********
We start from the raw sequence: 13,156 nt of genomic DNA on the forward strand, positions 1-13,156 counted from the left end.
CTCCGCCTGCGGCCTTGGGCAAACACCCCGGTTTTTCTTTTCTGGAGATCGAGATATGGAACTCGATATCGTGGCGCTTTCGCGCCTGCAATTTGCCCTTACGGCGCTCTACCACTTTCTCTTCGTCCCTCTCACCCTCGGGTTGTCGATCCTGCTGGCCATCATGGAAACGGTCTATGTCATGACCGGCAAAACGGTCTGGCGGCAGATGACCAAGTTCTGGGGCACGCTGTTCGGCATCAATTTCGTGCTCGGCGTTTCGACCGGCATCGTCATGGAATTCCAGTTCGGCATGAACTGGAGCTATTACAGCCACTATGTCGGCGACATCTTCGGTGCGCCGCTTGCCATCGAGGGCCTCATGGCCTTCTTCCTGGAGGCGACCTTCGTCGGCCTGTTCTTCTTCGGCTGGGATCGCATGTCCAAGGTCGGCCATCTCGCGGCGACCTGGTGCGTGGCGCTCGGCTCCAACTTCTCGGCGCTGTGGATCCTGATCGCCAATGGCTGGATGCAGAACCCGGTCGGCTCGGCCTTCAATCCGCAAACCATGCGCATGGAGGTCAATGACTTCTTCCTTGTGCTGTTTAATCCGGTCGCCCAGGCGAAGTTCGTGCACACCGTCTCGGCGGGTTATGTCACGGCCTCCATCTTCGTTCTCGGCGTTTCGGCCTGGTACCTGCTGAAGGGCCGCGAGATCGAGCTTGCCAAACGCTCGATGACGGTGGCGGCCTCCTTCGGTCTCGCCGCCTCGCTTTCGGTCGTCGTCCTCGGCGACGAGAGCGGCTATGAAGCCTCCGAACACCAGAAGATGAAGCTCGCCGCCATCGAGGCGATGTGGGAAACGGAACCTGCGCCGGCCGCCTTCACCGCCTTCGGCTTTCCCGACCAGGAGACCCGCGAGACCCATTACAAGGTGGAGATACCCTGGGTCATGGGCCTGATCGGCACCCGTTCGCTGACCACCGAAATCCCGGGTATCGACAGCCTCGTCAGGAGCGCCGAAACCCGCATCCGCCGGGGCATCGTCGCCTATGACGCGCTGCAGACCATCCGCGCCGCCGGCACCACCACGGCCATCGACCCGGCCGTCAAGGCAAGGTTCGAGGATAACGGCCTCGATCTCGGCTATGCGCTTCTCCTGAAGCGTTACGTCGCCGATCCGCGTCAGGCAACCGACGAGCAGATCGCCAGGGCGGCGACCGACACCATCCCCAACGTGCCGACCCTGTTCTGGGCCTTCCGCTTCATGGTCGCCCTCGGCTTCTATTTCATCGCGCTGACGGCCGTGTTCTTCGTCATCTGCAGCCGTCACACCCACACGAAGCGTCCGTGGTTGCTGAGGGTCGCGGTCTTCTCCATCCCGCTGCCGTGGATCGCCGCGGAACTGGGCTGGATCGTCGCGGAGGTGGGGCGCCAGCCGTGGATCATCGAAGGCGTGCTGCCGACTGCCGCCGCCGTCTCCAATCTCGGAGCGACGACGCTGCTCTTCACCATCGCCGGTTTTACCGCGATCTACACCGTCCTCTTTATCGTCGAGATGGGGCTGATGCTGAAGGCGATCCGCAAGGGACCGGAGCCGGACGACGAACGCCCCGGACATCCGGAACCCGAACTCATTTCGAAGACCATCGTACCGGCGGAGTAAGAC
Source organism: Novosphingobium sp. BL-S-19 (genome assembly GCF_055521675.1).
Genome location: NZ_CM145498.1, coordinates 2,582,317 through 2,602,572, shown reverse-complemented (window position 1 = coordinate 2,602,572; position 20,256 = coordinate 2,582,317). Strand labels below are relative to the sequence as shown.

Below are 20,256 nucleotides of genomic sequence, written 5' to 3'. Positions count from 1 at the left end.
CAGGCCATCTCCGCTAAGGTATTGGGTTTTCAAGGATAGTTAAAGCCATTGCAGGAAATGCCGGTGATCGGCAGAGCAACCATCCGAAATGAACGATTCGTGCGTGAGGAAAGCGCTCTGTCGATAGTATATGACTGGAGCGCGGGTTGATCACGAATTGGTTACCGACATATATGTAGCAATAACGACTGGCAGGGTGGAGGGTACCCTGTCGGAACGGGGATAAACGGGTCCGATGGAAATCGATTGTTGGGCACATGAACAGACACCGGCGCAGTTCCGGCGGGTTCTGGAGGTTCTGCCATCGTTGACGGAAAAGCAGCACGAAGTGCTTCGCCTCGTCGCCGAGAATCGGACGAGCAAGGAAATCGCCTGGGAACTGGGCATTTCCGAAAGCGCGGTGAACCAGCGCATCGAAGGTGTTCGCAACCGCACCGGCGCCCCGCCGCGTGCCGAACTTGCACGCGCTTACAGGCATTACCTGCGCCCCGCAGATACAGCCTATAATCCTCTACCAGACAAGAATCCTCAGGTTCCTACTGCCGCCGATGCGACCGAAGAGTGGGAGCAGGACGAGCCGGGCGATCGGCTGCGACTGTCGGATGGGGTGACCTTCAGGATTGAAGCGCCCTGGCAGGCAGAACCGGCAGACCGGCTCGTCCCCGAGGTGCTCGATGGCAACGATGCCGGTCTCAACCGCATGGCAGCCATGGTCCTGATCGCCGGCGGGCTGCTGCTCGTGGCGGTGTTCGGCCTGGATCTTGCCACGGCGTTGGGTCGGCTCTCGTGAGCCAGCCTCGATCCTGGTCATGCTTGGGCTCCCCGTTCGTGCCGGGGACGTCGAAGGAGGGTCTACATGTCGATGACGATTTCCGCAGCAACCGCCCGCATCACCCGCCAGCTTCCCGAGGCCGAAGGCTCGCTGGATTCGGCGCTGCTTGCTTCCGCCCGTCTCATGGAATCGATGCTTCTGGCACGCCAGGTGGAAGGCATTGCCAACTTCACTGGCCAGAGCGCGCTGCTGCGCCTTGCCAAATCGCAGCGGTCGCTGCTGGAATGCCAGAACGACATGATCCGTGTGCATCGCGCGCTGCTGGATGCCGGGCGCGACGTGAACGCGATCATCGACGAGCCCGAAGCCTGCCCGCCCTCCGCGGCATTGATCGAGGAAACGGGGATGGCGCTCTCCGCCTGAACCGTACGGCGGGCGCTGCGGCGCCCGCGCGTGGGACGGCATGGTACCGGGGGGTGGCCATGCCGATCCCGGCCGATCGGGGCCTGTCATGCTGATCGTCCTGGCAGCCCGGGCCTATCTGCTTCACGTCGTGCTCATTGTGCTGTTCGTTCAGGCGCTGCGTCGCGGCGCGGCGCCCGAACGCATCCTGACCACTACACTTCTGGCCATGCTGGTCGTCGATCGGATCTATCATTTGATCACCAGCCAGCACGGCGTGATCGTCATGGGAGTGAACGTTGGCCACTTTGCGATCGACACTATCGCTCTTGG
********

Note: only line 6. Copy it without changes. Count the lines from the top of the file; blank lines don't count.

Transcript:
CAGGCCATCTCCGCTAAGGTATTGGGTTTTCAAGGATAGTTAAAGCCATTGCAGGAAATGCCGGTGATCGGCAGAGCAACCATCCGAAATGAACGATTCGTGCGTGAGGAAAGCGCTCTGTCGATAGTATATGACTGGAGCGCGGGTTGATCACGAATTGGTTACCGACATATATGTAGCAATAACGACTGGCAGGGTGGAGGGTACCCTGTCGGAACGGGGATAAACGGGTCCGATGGAAATCGATTGTTGGGCACATGAACAGACACCGGCGCAGTTCCGGCGGGTTCTGGAGGTTCTGCCATCGTTGACGGAAAAGCAGCACGAAGTGCTTCGCCTCGTCGCCGAGAATCGGACGAGCAAGGAAATCGCCTGGGAACTGGGCATTTCCGAAAGCGCGGTGAACCAGCGCATCGAAGGTGTTCGCAACCGCACCGGCGCCCCGCCGCGTGCCGAACTTGCACGCGCTTACAGGCATTACCTGCGCCCCGCAGATACAGCCTATAATCCTCTACCAGACAAGAATCCTCAGGTTCCTACTGCCGCCGATGCGACCGAAGAGTGGGAGCAGGACGAGCCGGGCGATCGGCTGCGACTGTCGGATGGGGTGACCTTCAGGATTGAAGCGCCCTGGCAGGCAGAACCGGCAGACCGGCTCGTCCCCGAGGTGCTCGATGGCAACGATGCCGGTCTCAACCGCATGGCAGCCATGGTCCTGATCGCCGGCGGGCTGCTGCTCGTGGCGGTGTTCGGCCTGGATCTTGCCACGGCGTTGGGTCGGCTCTCGTGAGCCAGCCTCGATCCTGGTCATGCTTGGGCTCCCCGTTCGTGCCGGGGACGTCGAAGGAGGGTCTACATGTCGATGACGATTTCCGCAGCAACCGCCCGCATCACCCGCCAGCTTCCCGAGGCCGAAGGCTCGCTGGATTCGGCGCTGCTTGCTTCCGCCCGTCTCATGGAATCGATGCTTCTGGCACGCCAGGTGGAAGGCATTGCCAACTTCACTGGCCAGAGCGCGCTGCTGCGCCTTGCCAAATCGCAGCGGTCGCTGCTGGAATGCCAGAACGACATGATCCGTGTGCATCGCGCGCTGCTGGATGCCGGGCGCGACGTGAACGCGATCATCGACGAGCCCGAAGCCTGCCCGCCCTCCGCGGCATTGATCGAGGAAACGGGGATGGCGCTCTCCGCCTGAACCGTACGGCGGGCGCTGCGGCGCCCGCGCGTGGGACGGCATGGTACCGGGGGGTGGCCATGCCGATCCCGGCCGATCGGGGCCTGTCATGCTGATCGTCCTGGCAGCCCGGGCCTATCTGCTTCACGTCGTGCTCATTGTGCTGTTCGTTCAGGCGCTGCGTCGCGGCGCGGCGCCCGAACGCATCCTGACCACTACACTTCTGGCCATGCTGGTCGTCGATCGGATCTATCATTTGATCACCAGCCAGCACGGCGTGATCGTCATGGGAGTGAACGTTGGCCACTTTGCGATCGACACTATCGCTCTTGG